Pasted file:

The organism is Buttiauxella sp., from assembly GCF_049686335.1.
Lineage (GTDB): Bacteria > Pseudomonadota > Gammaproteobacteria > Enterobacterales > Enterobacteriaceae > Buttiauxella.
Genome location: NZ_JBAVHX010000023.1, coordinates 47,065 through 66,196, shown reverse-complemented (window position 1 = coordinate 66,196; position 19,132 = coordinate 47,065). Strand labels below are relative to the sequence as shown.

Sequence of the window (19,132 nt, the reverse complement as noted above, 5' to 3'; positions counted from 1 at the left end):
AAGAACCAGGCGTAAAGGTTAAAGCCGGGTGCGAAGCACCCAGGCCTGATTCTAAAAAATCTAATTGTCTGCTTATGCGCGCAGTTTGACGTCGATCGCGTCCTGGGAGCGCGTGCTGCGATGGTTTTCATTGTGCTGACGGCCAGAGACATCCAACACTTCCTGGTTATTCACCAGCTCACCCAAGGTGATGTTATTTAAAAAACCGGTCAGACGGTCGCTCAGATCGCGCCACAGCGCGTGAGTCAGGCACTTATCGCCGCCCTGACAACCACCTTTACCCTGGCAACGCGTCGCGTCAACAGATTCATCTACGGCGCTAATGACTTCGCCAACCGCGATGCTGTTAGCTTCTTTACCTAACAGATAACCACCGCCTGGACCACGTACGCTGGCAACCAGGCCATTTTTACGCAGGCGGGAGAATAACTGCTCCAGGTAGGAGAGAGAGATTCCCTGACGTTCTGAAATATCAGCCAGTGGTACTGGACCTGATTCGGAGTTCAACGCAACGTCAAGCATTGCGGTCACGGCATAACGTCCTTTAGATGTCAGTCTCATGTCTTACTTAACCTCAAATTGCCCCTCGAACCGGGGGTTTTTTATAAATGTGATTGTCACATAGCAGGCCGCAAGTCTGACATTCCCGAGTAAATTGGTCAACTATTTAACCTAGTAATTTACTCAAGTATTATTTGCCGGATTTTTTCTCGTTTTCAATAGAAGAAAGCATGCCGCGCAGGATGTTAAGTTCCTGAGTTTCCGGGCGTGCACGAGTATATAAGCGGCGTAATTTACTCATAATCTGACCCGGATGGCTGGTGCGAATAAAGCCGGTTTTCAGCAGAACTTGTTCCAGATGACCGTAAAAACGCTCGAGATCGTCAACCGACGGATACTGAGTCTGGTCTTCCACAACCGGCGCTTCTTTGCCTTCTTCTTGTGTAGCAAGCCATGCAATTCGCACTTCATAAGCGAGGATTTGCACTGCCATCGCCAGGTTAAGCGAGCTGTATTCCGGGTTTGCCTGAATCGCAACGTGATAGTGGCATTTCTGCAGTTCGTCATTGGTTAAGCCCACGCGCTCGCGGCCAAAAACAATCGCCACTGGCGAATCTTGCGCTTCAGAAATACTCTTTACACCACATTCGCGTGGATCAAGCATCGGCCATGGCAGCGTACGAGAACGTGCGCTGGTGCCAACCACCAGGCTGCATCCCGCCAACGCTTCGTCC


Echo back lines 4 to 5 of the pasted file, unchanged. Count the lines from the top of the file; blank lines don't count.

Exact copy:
Sequence of the window (19,132 nt, the reverse complement as noted above, 5' to 3'; positions counted from 1 at the left end):
AAGAACCAGGCGTAAAGGTTAAAGCCGGGTGCGAAGCACCCAGGCCTGATTCTAAAAAATCTAATTGTCTGCTTATGCGCGCAGTTTGACGTCGATCGCGTCCTGGGAGCGCGTGCTGCGATGGTTTTCATTGTGCTGACGGCCAGAGACATCCAACACTTCCTGGTTATTCACCAGCTCACCCAAGGTGATGTTATTTAAAAAACCGGTCAGACGGTCGCTCAGATCGCGCCACAGCGCGTGAGTCAGGCACTTATCGCCGCCCTGACAACCACCTTTACCCTGGCAACGCGTCGCGTCAACAGATTCATCTACGGCGCTAATGACTTCGCCAACCGCGATGCTGTTAGCTTCTTTACCTAACAGATAACCACCGCCTGGACCACGTACGCTGGCAACCAGGCCATTTTTACGCAGGCGGGAGAATAACTGCTCCAGGTAGGAGAGAGAGATTCCCTGACGTTCTGAAATATCAGCCAGTGGTACTGGACCTGATTCGGAGTTCAACGCAACGTCAAGCATTGCGGTCACGGCATAACGTCCTTTAGATGTCAGTCTCATGTCTTACTTAACCTCAAATTGCCCCTCGAACCGGGGGTTTTTTATAAATGTGATTGTCACATAGCAGGCCGCAAGTCTGACATTCCCGAGTAAATTGGTCAACTATTTAACCTAGTAATTTACTCAAGTATTATTTGCCGGATTTTTTCTCGTTTTCAATAGAAGAAAGCATGCCGCGCAGGATGTTAAGTTCCTGAGTTTCCGGGCGTGCACGAGTATATAAGCGGCGTAATTTACTCATAATCTGACCCGGATGGCTGGTGCGAATAAAGCCGGTTTTCAGCAGAACTTGTTCCAGATGACCGTAAAAACGCTCGAGATCGTCAACCGACGGATACTGAGTCTGGTCTTCCACAACCGGCGCTTCTTTGCCTTCTTCTTGTGTAGCAAGCCATGCAATTCGCACTTCATAAGCGAGGATTTGCACTGCCATCGCCAGGTTAAGCGAGCTGTATTCCGGGTTTGCCTGAATCGCAACGTGATAGTGGCATTTCTGCAGTTCGTCATTGGTTAAGCCCACGCGCTCGCGGCCAAAAACAATCGCCACTGGCGAATCTTGCGCTTCAGAAATACTCTTTACACCACATTCGCGTGGATCAAGCATCGGCCATGGCAGCGTACGAGAACGTGCGCTGGTGCCAACCACCAGGCTGCATCCCGCCAACGCTTCGTCC